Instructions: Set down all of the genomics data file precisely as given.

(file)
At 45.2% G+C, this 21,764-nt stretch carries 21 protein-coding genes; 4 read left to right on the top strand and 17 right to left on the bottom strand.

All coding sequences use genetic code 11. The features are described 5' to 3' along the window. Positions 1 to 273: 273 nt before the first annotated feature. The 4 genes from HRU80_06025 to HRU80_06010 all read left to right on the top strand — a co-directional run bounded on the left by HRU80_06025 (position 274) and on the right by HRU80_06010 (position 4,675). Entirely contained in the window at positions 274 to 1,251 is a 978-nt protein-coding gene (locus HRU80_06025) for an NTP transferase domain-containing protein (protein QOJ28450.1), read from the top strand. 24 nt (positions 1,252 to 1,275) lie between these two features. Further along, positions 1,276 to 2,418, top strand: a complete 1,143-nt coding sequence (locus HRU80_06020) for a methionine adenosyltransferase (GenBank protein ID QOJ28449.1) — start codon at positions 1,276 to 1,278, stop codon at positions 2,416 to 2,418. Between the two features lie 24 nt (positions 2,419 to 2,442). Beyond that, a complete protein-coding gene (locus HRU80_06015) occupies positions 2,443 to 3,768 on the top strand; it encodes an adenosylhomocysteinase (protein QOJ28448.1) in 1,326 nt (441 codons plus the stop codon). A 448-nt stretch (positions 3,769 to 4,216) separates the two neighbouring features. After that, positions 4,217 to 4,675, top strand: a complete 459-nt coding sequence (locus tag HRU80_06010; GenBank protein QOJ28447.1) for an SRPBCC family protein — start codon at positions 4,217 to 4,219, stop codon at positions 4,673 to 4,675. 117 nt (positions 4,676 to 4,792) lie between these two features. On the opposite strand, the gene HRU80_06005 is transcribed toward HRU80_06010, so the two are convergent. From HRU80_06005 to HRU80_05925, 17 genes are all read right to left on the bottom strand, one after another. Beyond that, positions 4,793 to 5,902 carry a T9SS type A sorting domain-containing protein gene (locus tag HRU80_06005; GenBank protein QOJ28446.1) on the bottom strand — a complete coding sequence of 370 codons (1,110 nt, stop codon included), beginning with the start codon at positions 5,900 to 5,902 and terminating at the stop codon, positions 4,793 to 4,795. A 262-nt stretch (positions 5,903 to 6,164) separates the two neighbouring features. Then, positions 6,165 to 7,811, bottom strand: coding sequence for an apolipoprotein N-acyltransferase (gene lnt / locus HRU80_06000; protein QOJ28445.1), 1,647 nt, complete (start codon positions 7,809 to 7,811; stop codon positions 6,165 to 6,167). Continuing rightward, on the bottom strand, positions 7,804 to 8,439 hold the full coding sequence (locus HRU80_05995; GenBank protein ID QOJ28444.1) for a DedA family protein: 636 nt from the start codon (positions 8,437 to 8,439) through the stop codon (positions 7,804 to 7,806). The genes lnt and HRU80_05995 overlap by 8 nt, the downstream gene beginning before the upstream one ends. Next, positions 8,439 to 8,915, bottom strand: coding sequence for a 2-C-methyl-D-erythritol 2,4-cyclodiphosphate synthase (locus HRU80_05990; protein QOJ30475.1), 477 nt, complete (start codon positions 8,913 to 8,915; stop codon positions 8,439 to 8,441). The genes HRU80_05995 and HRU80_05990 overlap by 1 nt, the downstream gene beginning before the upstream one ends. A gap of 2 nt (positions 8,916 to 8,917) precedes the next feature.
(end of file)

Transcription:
At 45.2% G+C, this 21,764-nt stretch carries 21 protein-coding genes; 4 read left to right on the top strand and 17 right to left on the bottom strand.

All coding sequences use genetic code 11. The features are described 5' to 3' along the window. Positions 1 to 273: 273 nt before the first annotated feature. The 4 genes from HRU80_06025 to HRU80_06010 all read left to right on the top strand — a co-directional run bounded on the left by HRU80_06025 (position 274) and on the right by HRU80_06010 (position 4,675). Entirely contained in the window at positions 274 to 1,251 is a 978-nt protein-coding gene (locus HRU80_06025) for an NTP transferase domain-containing protein (protein QOJ28450.1), read from the top strand. 24 nt (positions 1,252 to 1,275) lie between these two features. Further along, positions 1,276 to 2,418, top strand: a complete 1,143-nt coding sequence (locus HRU80_06020) for a methionine adenosyltransferase (GenBank protein ID QOJ28449.1) — start codon at positions 1,276 to 1,278, stop codon at positions 2,416 to 2,418. Between the two features lie 24 nt (positions 2,419 to 2,442). Beyond that, a complete protein-coding gene (locus HRU80_06015) occupies positions 2,443 to 3,768 on the top strand; it encodes an adenosylhomocysteinase (protein QOJ28448.1) in 1,326 nt (441 codons plus the stop codon). A 448-nt stretch (positions 3,769 to 4,216) separates the two neighbouring features. After that, positions 4,217 to 4,675, top strand: a complete 459-nt coding sequence (locus tag HRU80_06010; GenBank protein QOJ28447.1) for an SRPBCC family protein — start codon at positions 4,217 to 4,219, stop codon at positions 4,673 to 4,675. 117 nt (positions 4,676 to 4,792) lie between these two features. On the opposite strand, the gene HRU80_06005 is transcribed toward HRU80_06010, so the two are convergent. From HRU80_06005 to HRU80_05925, 17 genes are all read right to left on the bottom strand, one after another. Beyond that, positions 4,793 to 5,902 carry a T9SS type A sorting domain-containing protein gene (locus tag HRU80_06005; GenBank protein QOJ28446.1) on the bottom strand — a complete coding sequence of 370 codons (1,110 nt, stop codon included), beginning with the start codon at positions 5,900 to 5,902 and terminating at the stop codon, positions 4,793 to 4,795. A 262-nt stretch (positions 5,903 to 6,164) separates the two neighbouring features. Then, positions 6,165 to 7,811, bottom strand: coding sequence for an apolipoprotein N-acyltransferase (gene lnt / locus HRU80_06000; protein QOJ28445.1), 1,647 nt, complete (start codon positions 7,809 to 7,811; stop codon positions 6,165 to 6,167). Continuing rightward, on the bottom strand, positions 7,804 to 8,439 hold the full coding sequence (locus HRU80_05995; GenBank protein ID QOJ28444.1) for a DedA family protein: 636 nt from the start codon (positions 8,437 to 8,439) through the stop codon (positions 7,804 to 7,806). The genes lnt and HRU80_05995 overlap by 8 nt, the downstream gene beginning before the upstream one ends. Next, positions 8,439 to 8,915, bottom strand: coding sequence for a 2-C-methyl-D-erythritol 2,4-cyclodiphosphate synthase (locus HRU80_05990; protein QOJ30475.1), 477 nt, complete (start codon positions 8,913 to 8,915; stop codon positions 8,439 to 8,441). The genes HRU80_05995 and HRU80_05990 overlap by 1 nt, the downstream gene beginning before the upstream one ends. A gap of 2 nt (positions 8,916 to 8,917) precedes the next feature.